The project is going to be the biggest boondoggle in US history. It was supposed to be done in 2004, but now we are told it will be late 2006. As for cost-this is the MOST COSTLY publics works project in US history! It is now projected to pass $14 billiuon-for 5 miles of road!
The corruption is staggering-local pols set up construction companies and rubble-hauling outfits tomtake advantage of “no-bid” contracts. A while back they prosecuted a local contarctor for stealing steel beams-he was stealing at least $100,000 worth of steel a week!
My prediction: after expending this massive amount of money, the Boston traffic will be as bad as ever. The reason is: 90% of the traffic going through Boston is on its way to somewhere else! Over 30 years ago, the state planned to run I-95 through Roxbury, the Soth End, etc., and connect with I-93 north of the city. This would have eliminated MOST of the traffic on the central artery. Thsi wasn’t done, because a bunch of Harvard urban planners convince then-Gov. peabody to change the plan. My prediction; there will be massive criminal hearings, and tens of politicians in jail, after this disaster gets finished!

You think that’s bad? Try a $30,000 parking lot for an Alaskan town that has only 300 citizens!


Really? More than Hoover Dam? More than the TVA? More than the Lincoln Tunnel? That sounds very hard to believe.

How about this – the Big Dig is costing more than the Chunnel (the English Channel Tunnel).

Mind you, it’s an impressive accomplishment. They are building it with systems already in place, missing subways stations by feet and underground conduits by less than that. Exciting and interesting new construction techniques are being used. There’s been an exhibition at the Museum of Science on it for a couple of years now. They’ve had specials on TV. They give TOURS of the Big DIG. (By the way, that down-the-middle cable-stayed bridge isn’t exactly new or unique. They’ve got them in a few places. Look at Jacksonville.)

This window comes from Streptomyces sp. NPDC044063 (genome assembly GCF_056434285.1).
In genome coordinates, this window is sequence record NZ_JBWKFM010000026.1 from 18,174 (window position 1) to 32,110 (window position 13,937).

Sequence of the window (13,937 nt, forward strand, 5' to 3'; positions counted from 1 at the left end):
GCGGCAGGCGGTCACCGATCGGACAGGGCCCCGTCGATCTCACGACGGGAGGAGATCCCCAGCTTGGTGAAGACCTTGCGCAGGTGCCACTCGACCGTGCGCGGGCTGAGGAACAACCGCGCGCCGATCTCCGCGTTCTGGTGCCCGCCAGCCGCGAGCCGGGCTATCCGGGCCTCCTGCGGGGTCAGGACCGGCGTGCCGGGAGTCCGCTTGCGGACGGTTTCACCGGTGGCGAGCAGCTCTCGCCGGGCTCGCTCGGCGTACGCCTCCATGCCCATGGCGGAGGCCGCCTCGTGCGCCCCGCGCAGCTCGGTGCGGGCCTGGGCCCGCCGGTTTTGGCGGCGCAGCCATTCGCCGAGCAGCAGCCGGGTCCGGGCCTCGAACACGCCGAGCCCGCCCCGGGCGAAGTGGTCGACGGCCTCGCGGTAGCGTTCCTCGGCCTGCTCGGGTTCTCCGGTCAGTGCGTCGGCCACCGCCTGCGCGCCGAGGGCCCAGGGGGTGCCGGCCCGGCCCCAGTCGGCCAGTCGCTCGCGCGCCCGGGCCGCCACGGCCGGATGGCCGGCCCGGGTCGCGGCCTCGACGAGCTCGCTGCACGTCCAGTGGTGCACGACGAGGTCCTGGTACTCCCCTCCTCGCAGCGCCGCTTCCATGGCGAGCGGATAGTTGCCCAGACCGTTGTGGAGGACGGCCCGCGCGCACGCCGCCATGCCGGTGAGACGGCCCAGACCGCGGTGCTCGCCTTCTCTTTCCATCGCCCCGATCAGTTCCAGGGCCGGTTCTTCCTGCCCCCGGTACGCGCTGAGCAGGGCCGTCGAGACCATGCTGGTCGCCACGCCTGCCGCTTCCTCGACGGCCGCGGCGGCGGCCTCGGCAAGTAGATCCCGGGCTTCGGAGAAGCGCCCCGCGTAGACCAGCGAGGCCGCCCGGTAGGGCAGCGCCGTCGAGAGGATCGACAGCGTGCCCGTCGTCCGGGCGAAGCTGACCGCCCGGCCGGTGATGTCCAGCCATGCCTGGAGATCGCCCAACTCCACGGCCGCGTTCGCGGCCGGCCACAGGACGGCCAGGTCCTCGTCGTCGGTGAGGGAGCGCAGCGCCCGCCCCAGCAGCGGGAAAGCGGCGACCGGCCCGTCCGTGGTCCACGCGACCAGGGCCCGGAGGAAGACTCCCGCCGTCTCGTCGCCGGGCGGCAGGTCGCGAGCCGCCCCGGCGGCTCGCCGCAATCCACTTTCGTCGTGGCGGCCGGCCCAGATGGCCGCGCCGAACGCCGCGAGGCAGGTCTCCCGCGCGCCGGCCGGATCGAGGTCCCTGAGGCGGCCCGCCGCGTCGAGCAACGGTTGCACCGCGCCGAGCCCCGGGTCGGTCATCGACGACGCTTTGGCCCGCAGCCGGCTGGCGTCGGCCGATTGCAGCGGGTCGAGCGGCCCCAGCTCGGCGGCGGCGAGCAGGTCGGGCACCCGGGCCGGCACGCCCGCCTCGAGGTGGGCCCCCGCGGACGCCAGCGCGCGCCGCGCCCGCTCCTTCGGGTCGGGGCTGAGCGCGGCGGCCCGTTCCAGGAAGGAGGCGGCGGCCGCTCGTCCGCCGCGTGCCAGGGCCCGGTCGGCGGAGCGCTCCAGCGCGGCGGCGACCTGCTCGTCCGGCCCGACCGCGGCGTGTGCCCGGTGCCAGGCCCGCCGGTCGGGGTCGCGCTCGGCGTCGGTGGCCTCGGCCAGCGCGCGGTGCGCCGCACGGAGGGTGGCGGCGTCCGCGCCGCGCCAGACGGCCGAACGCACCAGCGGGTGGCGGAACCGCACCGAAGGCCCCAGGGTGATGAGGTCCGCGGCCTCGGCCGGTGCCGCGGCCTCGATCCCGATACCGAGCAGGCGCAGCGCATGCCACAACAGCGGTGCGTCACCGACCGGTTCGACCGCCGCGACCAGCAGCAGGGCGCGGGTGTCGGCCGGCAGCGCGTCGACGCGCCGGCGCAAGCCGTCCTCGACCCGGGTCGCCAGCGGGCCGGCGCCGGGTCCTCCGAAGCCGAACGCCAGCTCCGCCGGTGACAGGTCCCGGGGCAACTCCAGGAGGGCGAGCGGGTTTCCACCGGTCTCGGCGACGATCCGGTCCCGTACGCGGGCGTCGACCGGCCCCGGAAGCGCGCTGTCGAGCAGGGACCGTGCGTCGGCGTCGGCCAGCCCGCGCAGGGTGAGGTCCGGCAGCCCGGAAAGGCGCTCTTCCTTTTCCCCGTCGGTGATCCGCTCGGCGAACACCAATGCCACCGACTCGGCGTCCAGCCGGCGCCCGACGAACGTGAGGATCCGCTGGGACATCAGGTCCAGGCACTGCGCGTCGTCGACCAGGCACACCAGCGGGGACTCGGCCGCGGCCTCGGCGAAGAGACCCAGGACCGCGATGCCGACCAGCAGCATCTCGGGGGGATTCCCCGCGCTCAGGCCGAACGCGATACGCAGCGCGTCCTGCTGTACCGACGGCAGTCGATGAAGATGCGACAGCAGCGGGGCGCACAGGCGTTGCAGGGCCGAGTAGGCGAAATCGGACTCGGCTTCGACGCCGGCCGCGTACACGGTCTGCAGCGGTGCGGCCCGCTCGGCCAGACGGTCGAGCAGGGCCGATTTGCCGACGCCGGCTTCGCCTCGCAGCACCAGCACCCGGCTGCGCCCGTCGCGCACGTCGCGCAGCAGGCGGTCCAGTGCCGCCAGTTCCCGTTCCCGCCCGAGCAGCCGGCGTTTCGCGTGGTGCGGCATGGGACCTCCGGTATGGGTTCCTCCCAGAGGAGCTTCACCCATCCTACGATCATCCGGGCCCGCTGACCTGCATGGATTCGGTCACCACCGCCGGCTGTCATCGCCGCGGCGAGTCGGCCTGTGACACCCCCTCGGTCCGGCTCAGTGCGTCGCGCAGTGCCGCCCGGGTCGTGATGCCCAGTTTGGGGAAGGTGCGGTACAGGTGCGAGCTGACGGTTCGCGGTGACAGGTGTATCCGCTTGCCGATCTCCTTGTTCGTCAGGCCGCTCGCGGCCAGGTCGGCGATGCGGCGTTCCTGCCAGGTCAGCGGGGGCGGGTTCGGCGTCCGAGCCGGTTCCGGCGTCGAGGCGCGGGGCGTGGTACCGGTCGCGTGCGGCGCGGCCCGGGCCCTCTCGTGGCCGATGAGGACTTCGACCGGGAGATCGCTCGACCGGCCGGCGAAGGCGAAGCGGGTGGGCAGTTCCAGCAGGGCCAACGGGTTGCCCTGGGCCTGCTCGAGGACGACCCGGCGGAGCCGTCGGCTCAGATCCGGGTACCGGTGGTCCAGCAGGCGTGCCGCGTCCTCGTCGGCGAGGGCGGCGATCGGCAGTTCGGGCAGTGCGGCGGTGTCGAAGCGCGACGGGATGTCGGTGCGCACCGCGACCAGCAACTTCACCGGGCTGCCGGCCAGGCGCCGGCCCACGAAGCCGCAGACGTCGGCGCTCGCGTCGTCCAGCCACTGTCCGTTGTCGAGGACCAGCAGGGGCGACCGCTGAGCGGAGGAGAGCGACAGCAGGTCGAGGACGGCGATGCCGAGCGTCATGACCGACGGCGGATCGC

On the other hand, there has been plenty of stupidity and corruption to go around, inflating the cost FAR above the initial estimates. And why they didn’t take advantage of this golden opportunity to link up the railroad tracks between North Station and South Station is beyond me.

I think the plan is to miss the Fleet Center by six inches.

I can’t even imagine how they’d run new train lines through all this. The new freeway will go under Fort Point Channel and over the Red Line, split into two tunnels by South Station and cross the Red Line again (under, I think). They’re already digging 120 feet down in the neighborhood. Underground Boston doesn’t have room for a naked mole rat on a diet, I think a full-size railroad tunnel was probably out of the question.

Like RobotArm, I don’t driver through the construction, but I do drive through the suburbs. The Big Dig is eating up a lot of money for pothole repairs though, and I have the flat tire in my trunk to prove it. :mad:

I live in the distant suburbs, actually closer to Rhode Island than Boston. I only drive into the city every few months, and whenever I do, it sucks. Construction everywhere, traffic, angry people…it’s just a big pain in the ass. And in the meantime, 26% of my paycheck is going towards taxes. I’m sure the Big Dig isn’t doing much to help that go down…